Centralization: Authority should not be concentrated at the top of the chain of command. It makes it difficult for the people who are closest to problems and issues to respond in a timely manner and reduces motivation of the middle and first-line managers.

Unity of direction: The organization should have a single plan of action to guide managers and workers.

Equity: All organizational members are entitled to be treated with justice and respect.

Order: The arrangement of organizational positions should maximize organizational efficiency and provide employees with satisfying career opportunities.

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Table 2.1 Fayol’s Principles of Management (2 of 2)

Principle Description

Initiative Managers should allow employees to be innovative and creative.

Discipline Managers need to create a workforce that strives to achieve organizational goals.

Remuneration of personnel The system that managers use to reward employees should be equitable for both employees and the organization.

Stability of tenure of personnel Long-term employees develop skills that can improve organizational efficiency.

Subordination of individual interests to the common interest Employees should understand how their performance affects the performance of the whole organization.

Esprit de corps Managers should encourage the development of shared feelings of camaraderie, enthusiasm, or devotion to a common cause.

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Initiative: Managers should allow employees to be innovative and creative.

Discipline: Managers need to create a workforce that strives to achieve organizational goals.

Remuneration of personnel: The system that managers use to reward employees should be equitable for both employees and the organization.

Stability of tenure of personnel: Long-term employees develop skills that can improve organizational efficiency. – Companies need to reduce turnover

Subordination of individual interests to the common interest: Employees should understand how their performance affects the performance of the whole organization.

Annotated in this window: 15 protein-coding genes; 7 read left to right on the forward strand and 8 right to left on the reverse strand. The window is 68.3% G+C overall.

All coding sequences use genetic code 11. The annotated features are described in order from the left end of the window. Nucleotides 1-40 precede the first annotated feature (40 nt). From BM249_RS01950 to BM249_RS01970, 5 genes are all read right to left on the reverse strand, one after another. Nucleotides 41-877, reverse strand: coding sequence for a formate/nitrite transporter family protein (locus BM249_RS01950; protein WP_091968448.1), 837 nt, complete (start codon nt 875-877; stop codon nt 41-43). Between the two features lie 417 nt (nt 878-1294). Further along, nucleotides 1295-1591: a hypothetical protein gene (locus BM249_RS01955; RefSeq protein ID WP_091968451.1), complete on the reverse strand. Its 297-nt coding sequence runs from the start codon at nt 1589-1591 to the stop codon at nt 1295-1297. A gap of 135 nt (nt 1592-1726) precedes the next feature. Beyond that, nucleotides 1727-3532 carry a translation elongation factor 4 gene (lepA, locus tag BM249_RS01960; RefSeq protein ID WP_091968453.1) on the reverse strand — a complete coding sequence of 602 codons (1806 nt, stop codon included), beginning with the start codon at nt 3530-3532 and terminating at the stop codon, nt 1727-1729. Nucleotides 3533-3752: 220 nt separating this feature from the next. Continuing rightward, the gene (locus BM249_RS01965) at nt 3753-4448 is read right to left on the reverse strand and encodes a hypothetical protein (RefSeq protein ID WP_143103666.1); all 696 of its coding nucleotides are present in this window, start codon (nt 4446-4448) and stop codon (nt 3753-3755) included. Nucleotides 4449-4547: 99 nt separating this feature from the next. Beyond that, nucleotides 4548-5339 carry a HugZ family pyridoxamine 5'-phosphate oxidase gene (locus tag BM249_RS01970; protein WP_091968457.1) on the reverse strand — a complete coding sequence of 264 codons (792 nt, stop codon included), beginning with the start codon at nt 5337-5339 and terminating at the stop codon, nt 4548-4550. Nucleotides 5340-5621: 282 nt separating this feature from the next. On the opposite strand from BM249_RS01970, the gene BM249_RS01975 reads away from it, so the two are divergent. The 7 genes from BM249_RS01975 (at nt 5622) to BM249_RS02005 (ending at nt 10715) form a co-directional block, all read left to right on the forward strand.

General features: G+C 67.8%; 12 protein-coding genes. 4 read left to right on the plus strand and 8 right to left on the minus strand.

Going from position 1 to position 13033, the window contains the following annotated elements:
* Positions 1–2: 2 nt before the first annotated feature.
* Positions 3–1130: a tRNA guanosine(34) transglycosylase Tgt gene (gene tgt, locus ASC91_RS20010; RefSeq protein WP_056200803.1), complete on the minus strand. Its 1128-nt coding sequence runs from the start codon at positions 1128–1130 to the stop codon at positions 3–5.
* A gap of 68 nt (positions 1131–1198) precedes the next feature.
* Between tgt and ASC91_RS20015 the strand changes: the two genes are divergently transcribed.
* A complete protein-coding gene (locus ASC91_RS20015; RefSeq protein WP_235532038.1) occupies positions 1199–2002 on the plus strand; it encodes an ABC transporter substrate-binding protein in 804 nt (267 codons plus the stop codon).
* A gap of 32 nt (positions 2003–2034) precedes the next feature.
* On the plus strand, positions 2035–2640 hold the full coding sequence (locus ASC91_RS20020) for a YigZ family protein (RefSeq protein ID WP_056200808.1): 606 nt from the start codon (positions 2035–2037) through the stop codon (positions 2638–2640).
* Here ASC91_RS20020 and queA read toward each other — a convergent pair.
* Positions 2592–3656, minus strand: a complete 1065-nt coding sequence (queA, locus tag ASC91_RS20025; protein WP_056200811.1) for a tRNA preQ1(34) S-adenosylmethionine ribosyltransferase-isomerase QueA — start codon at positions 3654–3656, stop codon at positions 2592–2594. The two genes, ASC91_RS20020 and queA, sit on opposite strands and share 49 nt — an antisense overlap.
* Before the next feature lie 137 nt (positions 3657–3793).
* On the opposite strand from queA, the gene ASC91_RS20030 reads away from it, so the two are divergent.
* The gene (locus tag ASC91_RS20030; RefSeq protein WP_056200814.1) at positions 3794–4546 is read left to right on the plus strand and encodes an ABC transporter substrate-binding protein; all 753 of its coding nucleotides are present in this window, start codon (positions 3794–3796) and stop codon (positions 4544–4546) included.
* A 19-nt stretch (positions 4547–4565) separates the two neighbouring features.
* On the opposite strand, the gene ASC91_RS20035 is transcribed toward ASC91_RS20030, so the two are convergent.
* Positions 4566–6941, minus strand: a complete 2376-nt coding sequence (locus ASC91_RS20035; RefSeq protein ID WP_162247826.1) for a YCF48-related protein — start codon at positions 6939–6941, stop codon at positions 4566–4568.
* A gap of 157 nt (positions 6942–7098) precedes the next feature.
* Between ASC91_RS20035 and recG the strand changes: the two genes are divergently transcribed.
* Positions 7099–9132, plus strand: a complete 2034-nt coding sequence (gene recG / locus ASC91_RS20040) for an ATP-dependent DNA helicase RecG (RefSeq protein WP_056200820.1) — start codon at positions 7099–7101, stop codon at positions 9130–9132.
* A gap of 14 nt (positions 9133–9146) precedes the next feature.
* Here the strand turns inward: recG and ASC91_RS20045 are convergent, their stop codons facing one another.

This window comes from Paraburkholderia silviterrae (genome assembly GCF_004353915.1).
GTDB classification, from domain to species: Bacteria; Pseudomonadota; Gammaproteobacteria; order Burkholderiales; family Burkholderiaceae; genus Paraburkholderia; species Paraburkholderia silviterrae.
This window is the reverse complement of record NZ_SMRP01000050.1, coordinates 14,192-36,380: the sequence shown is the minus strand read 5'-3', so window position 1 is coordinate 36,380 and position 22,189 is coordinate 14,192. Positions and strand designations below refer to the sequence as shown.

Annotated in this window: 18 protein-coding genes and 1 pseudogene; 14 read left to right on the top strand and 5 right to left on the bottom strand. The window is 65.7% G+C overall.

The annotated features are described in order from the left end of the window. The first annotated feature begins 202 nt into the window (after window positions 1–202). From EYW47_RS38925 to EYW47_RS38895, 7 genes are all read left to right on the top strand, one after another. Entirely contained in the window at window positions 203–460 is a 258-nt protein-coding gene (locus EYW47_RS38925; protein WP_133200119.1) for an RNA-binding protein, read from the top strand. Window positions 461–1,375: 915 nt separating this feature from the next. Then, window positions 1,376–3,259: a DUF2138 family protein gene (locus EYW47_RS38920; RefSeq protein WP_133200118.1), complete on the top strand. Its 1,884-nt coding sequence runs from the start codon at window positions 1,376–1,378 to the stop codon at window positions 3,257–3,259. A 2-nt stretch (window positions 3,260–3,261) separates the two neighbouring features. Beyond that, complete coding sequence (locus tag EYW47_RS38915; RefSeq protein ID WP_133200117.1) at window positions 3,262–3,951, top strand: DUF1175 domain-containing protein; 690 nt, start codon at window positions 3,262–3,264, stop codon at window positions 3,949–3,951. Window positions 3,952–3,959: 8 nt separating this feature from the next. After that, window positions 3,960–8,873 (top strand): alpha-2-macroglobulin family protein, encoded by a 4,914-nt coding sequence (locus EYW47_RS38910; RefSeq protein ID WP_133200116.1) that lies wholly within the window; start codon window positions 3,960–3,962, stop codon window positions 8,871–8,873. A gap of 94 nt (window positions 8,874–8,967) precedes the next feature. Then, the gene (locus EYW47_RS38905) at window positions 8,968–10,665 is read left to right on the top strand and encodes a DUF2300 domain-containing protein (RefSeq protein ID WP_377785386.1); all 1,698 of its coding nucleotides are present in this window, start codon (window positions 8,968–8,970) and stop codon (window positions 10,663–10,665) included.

Esprit de corps: Managers should encourage the development of shared feelings of comradeship, enthusiasm, or devotion to a common cause. Today the term Organizational Culture is used (discussed chapter 3).

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Behavioral Management Theory (1 of 2)
Behavioral management
The study of how managers should personally behave to motivate employees and encourage them to perform at high levels and be committed to the achievement of organizational goals

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Because the writings of Weber and Fayol were not translated into English and published in the US until the late 1940s, American management theorists in the first half of the 20th century were unaware of the contributions of these European pioneers. American management theorists began where Taylor and his followers left off. Although their writings were different, these theorists all espoused a theme that focused on behavioral management.

Behavioral Management Theory (2 of 2)
Mary Parker Follett
Concerned that Taylor ignored the human side of the organization
Suggested workers help in analyzing their jobs
Suggested if workers have relevant knowledge of the task they should